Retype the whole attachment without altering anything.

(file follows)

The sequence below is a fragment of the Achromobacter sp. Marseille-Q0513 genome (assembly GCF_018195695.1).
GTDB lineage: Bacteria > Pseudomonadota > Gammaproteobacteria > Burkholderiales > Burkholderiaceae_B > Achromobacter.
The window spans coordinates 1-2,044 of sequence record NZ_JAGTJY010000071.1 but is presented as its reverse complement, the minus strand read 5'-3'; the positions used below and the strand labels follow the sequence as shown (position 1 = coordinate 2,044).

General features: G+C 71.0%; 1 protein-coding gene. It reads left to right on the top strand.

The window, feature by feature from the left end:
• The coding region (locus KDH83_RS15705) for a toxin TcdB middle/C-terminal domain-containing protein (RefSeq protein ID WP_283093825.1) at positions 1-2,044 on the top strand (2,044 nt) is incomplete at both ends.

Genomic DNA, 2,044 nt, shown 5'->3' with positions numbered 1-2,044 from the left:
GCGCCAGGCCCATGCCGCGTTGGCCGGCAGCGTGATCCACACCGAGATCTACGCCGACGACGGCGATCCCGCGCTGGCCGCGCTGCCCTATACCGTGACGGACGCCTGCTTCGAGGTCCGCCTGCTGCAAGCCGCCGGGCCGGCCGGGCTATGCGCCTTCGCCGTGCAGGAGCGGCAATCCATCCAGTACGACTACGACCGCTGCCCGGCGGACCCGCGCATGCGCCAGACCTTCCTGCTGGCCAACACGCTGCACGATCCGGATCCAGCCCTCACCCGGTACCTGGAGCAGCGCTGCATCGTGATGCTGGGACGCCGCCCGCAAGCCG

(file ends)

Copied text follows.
The sequence below is a fragment of the Achromobacter sp. Marseille-Q0513 genome (assembly GCF_018195695.1).
GTDB lineage: Bacteria > Pseudomonadota > Gammaproteobacteria > Burkholderiales > Burkholderiaceae_B > Achromobacter.
The window spans coordinates 1-2,044 of sequence record NZ_JAGTJY010000071.1 but is presented as its reverse complement, the minus strand read 5'-3'; the positions used below and the strand labels follow the sequence as shown (position 1 = coordinate 2,044).

General features: G+C 71.0%; 1 protein-coding gene. It reads left to right on the top strand.

The window, feature by feature from the left end:
• The coding region (locus KDH83_RS15705) for a toxin TcdB middle/C-terminal domain-containing protein (RefSeq protein ID WP_283093825.1) at positions 1-2,044 on the top strand (2,044 nt) is incomplete at both ends.

Genomic DNA, 2,044 nt, shown 5'->3' with positions numbered 1-2,044 from the left:
GCGCCAGGCCCATGCCGCGTTGGCCGGCAGCGTGATCCACACCGAGATCTACGCCGACGACGGCGATCCCGCGCTGGCCGCGCTGCCCTATACCGTGACGGACGCCTGCTTCGAGGTCCGCCTGCTGCAAGCCGCCGGGCCGGCCGGGCTATGCGCCTTCGCCGTGCAGGAGCGGCAATCCATCCAGTACGACTACGACCGCTGCCCGGCGGACCCGCGCATGCGCCAGACCTTCCTGCTGGCCAACACGCTGCACGATCCGGATCCAGCCCTCACCCGGTACCTGGAGCAGCGCTGCATCGTGATGCTGGGACGCCGCCCGCAAGCCG